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India has nothing to show from Cancun

Sidhartha in Cancun | September 16, 2003 12:29 IST

As the events leading to the collapse of the World Trade Organisation talks at Cancun unfolded, India's fortunes swung dramatically.

But, its attempts to extract some concessions from rich countries were thwarted when Mexican Foreign Minister Luis Ernesto Derbez, the chairman of the ministerial, decided to pull the plug on the talks.

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The WTO Secretariat released a "disaster" of a draft ministerial text on Saturday afternoon, which failed to reflect any of India's proposals or concerns.

Despite the best efforts of India and 69 other countries, including China and Malaysia, to stall any progress on the Singapore issues, the draft proposed the start of talks on two of the four contentious issues - trade facilitation and transparency in government procurement – while linking negotiations on investment to fixing modalities on agriculture and non-agriculture market access.

The draft also sought major concessions from India and other developing countries with regard to market access in agriculture by proposing steep tariff reductions.

In the final analysis, India's performance at Cancun was like its cricket team's at a World Cup cricket match. India started as the underdog, picked up steam midway and was close to victory, when it saw its chances washed out due to factors beyond its control.

After the draft was released on Saturday afternoon, the group of 21 developing countries (popularly known as the G-21) huddled together. After two hours of consultations, the G-21 was ready with a counter strategy by 6 pm on Saturday.

It was at this stage, El Salvador, one of the members of the alliance, decided to part ways.

When all this was happening, some least developed countries and developing countries were also trying to cobble together a strategy on the Singapore issues.

At around 7 pm on Saturday, Commerce and Industry Minister Arun Jaitley met Derbez, but found his reaction unfavorable, officials belonging to the Indian delegation said. Within a few minutes, the plenary session started discussing the draft ministerial text.

Brazilian Foreign Minister Celso Amorin fired the first salvo, with Jaitley raising the pitch in favour of developing countries' demands after EU Trade Commissioner Pascal Lamy had spoken. When the session was broke for dinner, it was clear that the developing countries were opposed to the draft.

Before trade ministers retired to the 'Green Room' to iron out differences at 11 pm, WTO Director-General Supachai Panitchpakdi met some key ministers and sought their support on the document prepared by the trade body on the basis of  "extensive consultations" between the five facilitators and the various delegations.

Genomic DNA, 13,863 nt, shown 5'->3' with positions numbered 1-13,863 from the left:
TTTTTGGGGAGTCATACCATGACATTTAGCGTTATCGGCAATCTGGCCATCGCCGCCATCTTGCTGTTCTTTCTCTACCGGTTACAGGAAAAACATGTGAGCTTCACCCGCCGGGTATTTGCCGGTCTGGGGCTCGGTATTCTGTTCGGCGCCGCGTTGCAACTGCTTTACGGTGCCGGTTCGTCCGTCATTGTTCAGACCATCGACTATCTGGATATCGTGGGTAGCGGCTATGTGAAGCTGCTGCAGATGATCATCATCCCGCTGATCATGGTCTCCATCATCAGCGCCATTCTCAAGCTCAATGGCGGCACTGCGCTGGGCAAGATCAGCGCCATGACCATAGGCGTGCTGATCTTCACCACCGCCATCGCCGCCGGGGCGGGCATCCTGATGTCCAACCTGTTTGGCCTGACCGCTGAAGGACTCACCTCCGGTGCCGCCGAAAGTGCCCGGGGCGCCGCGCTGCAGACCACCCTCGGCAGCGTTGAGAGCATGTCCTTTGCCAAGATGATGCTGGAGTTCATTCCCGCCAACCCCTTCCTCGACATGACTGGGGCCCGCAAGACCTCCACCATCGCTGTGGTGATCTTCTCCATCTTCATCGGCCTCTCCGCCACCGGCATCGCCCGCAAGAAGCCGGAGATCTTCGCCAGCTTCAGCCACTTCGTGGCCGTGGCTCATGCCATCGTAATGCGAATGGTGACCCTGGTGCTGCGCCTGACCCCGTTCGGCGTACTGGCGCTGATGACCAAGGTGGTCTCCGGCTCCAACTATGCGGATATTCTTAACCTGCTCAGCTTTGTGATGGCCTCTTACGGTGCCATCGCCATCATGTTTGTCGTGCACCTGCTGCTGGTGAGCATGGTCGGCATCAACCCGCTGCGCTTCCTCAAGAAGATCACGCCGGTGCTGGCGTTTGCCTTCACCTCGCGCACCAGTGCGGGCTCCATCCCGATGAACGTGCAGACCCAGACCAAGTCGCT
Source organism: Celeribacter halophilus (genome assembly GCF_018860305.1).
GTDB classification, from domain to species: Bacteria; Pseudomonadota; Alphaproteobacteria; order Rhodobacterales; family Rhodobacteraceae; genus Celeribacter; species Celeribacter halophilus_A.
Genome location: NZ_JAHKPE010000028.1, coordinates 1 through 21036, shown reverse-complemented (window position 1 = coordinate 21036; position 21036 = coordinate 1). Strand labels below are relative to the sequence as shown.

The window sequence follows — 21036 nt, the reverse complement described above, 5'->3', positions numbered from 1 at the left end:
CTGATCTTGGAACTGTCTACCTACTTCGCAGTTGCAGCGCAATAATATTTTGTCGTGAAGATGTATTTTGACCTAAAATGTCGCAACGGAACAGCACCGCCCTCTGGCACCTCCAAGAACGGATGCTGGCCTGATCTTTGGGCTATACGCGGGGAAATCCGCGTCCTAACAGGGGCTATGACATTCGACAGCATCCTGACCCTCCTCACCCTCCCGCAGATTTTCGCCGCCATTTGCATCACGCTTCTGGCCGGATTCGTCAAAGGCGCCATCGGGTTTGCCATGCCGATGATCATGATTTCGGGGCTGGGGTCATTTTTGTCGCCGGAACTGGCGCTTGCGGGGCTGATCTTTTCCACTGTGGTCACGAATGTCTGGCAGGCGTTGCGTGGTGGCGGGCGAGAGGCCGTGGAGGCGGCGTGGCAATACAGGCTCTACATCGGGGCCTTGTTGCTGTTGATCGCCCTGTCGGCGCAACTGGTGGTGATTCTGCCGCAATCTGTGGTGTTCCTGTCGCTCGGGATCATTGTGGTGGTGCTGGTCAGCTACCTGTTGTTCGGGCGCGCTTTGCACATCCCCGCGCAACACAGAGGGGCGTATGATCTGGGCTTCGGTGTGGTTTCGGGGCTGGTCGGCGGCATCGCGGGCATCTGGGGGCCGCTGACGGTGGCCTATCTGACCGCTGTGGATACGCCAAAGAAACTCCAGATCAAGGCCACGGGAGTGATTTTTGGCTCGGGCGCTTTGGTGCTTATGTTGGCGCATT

Despite opposition from some members, including India, the WTO decided to go ahead with the 'Green Room' process, which could have representatives from only 34 of the 148 member countries.

When the session ended at midnight, it was followed by meetings with key members like the US, EU, India, Brazil, South Africa, Malaysia and China.

At the meeting, which lasted till 3 am, the developing countries again opposed the inclusion of the Singapore issues on the negotiating agenda as also the draft on agriculture.

The 'Green Room' meeting resumed at 8.30 am on Sunday morning. During talks, the developing countries held their ground, and the EU took a flexible approach to its demands on the Singapore issues.  The EU first decided to unbundle the issues, then dropped investment from the agenda and decided to bury the issue. Pressure from the US also saw the EU drop its demands on an agreement on competition policy as well.

Meanwhile, the WTO was busy drafting a compromise deal on agriculture that would be acceptable to developing countries, like India and Brazil.

Around this time, negotiations on transparency in government procurement were proposed, but some countries, like Malaysia, opposed it saying they were more comfortable with talks on trade facilitation. Lamy almost agreed to this, but wanted the concurrence of EU constituents before making the final offer.

When the meeting resumed after lunch on Sunday, the African Union, the least developed countries group and the African, Caribbean and Pacific group of countries, numbering nearly 80, rejected demands for inclusion of any of the four issues, forcing chairman Derbez to call off the Cancun ministerial at around 4 pm.

Indian negotiators said had the meeting continued, developing countries would not only have managed to get a better deal on agriculture but also succeeded in keeping the Singapore issues out of the agenda.

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